US Politics: Iowa is less a bellwether, more a driver – The Democratic presidential primaries kicked off yesterday with the Iowa Caucus, the results of which we still do not know at the time of writing due to apparent ‘inconsistencies’ in the count. Despite the state’s miniscule size (population: 3.1m) and the small number of delegates up for grabs – just 41 of a total 3,979 – the race does matter, but less because Iowa is representative of the country at large (it isn’t), and more because the outcome tends to have an outsized impact on the bigger races that follow. This happens via a number of channels – first, because of the media attention which can propel relative unknowns to the national stage (as happened for instance with Obama in 2008), and second, because a poor performance in Iowa of a given candidate discourages donors and activists. Once started, these trends become self-reinforcing, driving a ‘winnowing’ (or narrowing down) of candidates as the less viable ones drop out.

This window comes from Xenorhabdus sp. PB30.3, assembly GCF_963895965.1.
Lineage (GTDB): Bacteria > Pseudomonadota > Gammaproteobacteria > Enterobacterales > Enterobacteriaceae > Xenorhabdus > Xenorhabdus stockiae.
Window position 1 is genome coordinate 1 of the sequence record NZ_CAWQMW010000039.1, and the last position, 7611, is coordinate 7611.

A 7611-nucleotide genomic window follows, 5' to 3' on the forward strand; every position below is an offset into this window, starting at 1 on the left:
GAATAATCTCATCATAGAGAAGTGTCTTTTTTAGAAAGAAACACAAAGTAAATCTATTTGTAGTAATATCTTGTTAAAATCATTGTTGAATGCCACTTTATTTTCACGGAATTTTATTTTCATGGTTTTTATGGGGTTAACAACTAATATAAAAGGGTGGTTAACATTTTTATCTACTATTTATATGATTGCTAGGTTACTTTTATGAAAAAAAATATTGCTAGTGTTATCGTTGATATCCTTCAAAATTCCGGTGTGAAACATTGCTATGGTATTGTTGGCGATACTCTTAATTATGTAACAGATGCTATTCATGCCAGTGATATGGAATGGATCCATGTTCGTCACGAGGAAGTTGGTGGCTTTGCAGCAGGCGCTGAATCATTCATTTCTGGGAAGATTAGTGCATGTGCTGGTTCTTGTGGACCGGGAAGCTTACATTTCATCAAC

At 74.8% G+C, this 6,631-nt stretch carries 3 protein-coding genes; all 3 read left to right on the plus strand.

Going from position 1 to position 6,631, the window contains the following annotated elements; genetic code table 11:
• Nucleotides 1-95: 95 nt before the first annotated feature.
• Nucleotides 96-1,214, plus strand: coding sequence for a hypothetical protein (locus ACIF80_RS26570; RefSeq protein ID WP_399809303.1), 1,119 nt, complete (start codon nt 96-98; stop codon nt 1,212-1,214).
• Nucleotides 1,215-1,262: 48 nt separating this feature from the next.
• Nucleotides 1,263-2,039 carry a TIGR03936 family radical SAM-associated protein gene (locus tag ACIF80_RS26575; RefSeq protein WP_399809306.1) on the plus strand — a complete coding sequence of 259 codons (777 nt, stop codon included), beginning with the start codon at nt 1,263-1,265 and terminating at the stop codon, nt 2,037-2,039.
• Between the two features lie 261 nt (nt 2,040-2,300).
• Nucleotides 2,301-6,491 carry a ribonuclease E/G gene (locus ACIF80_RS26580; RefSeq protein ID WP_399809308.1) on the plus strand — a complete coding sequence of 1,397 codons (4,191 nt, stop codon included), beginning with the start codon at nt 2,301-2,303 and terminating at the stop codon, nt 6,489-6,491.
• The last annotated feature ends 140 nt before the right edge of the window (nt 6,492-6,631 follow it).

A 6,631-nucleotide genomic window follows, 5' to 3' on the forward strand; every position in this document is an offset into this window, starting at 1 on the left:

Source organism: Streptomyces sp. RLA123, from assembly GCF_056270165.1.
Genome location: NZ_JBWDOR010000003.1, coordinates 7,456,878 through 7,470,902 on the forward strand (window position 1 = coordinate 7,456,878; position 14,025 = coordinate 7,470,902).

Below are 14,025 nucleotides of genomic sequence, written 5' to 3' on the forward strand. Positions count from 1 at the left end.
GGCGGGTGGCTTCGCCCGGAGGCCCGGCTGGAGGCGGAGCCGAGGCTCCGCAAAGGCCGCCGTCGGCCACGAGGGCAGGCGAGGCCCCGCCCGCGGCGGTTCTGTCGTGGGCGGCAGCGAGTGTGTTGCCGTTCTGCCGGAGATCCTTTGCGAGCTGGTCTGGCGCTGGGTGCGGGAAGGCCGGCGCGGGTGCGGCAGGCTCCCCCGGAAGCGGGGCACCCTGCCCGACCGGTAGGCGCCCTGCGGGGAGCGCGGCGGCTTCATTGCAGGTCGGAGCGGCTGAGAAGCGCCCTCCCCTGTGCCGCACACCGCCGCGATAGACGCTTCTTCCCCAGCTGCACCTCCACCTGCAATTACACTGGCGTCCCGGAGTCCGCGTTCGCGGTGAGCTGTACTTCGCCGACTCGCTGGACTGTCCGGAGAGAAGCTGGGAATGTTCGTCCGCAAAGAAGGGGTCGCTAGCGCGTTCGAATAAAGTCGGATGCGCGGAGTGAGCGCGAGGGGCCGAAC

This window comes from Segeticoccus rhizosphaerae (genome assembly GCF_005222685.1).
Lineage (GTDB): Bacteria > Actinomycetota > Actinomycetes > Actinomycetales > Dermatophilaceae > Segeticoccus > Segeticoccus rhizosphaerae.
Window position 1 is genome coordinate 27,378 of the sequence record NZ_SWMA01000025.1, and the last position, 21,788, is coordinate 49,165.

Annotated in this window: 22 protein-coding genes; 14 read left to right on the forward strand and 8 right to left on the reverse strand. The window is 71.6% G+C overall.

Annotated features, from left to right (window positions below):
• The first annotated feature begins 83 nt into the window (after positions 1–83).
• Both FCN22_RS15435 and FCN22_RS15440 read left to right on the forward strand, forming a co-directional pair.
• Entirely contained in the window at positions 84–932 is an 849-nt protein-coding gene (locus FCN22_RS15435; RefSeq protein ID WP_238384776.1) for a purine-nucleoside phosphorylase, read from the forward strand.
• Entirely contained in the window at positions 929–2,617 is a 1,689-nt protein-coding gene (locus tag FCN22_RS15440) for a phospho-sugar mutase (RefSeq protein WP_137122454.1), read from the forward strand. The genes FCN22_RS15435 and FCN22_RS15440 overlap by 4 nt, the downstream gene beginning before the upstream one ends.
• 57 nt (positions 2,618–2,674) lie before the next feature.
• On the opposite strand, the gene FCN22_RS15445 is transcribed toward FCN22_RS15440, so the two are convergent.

Indeed, historically, candidates who come first in Iowa – and/or in next week’s New Hampshire primary – usually go on to win the nomination. A glaring exception to this was Bill Clinton in 1992, and this year’s race could also prove to be less predictable given the differing strategies (for instance, Michael Bloomberg skipping Iowa/New Hampshire to focus on Super Tuesday) and the volatile opinion polling in the race so far. The irregularities in the Iowa Caucus vote count could also dent the impact of anyone claiming victory in the state. With that said, the vote is clearly already having some impact on the race even without official results, as reports that Joe Biden performed poorly have led to a sharp decline in his betting market probability of winning the nomination, with corresponding gains for Sanders, Buttigieg and Bloomberg. The next key events to watch are the primaries in New Hampshire (11 February; 24 delegates), Nevada (22 February; 36 delegates), and South Carolina (29 February; 54 delegates), with Super Tuesday taking place on 3 March (1,344 delegates). (Bill Diviney)